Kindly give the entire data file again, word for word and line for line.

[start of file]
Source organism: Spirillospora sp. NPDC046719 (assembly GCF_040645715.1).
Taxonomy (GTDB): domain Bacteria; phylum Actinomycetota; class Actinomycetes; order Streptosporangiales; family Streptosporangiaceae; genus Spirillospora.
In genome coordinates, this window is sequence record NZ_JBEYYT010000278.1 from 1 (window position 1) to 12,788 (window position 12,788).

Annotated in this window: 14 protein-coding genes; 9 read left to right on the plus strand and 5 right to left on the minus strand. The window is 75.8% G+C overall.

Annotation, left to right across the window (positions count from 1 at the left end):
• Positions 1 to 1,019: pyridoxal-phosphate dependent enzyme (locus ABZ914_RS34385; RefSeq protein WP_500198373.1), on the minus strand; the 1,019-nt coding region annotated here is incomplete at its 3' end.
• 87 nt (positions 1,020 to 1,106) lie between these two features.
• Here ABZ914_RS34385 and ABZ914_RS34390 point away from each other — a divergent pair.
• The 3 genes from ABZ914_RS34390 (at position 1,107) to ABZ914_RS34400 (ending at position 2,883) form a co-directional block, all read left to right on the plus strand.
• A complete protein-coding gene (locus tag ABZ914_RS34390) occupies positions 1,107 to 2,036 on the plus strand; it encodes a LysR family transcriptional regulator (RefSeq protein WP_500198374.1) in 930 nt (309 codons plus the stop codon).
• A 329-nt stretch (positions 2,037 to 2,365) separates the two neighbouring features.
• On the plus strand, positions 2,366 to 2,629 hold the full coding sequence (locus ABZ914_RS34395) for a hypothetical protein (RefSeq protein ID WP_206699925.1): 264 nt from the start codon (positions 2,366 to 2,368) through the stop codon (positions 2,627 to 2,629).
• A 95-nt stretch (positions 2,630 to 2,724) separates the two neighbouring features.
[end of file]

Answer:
Source organism: Spirillospora sp. NPDC046719 (assembly GCF_040645715.1).
Taxonomy (GTDB): domain Bacteria; phylum Actinomycetota; class Actinomycetes; order Streptosporangiales; family Streptosporangiaceae; genus Spirillospora.
In genome coordinates, this window is sequence record NZ_JBEYYT010000278.1 from 1 (window position 1) to 12,788 (window position 12,788).

Annotated in this window: 14 protein-coding genes; 9 read left to right on the plus strand and 5 right to left on the minus strand. The window is 75.8% G+C overall.

Annotation, left to right across the window (positions count from 1 at the left end):
• Positions 1 to 1,019: pyridoxal-phosphate dependent enzyme (locus ABZ914_RS34385; RefSeq protein WP_500198373.1), on the minus strand; the 1,019-nt coding region annotated here is incomplete at its 3' end.
• 87 nt (positions 1,020 to 1,106) lie between these two features.
• Here ABZ914_RS34385 and ABZ914_RS34390 point away from each other — a divergent pair.
• The 3 genes from ABZ914_RS34390 (at position 1,107) to ABZ914_RS34400 (ending at position 2,883) form a co-directional block, all read left to right on the plus strand.
• A complete protein-coding gene (locus tag ABZ914_RS34390) occupies positions 1,107 to 2,036 on the plus strand; it encodes a LysR family transcriptional regulator (RefSeq protein WP_500198374.1) in 930 nt (309 codons plus the stop codon).
• A 329-nt stretch (positions 2,037 to 2,365) separates the two neighbouring features.
• On the plus strand, positions 2,366 to 2,629 hold the full coding sequence (locus ABZ914_RS34395) for a hypothetical protein (RefSeq protein ID WP_206699925.1): 264 nt from the start codon (positions 2,366 to 2,368) through the stop codon (positions 2,627 to 2,629).
• A 95-nt stretch (positions 2,630 to 2,724) separates the two neighbouring features.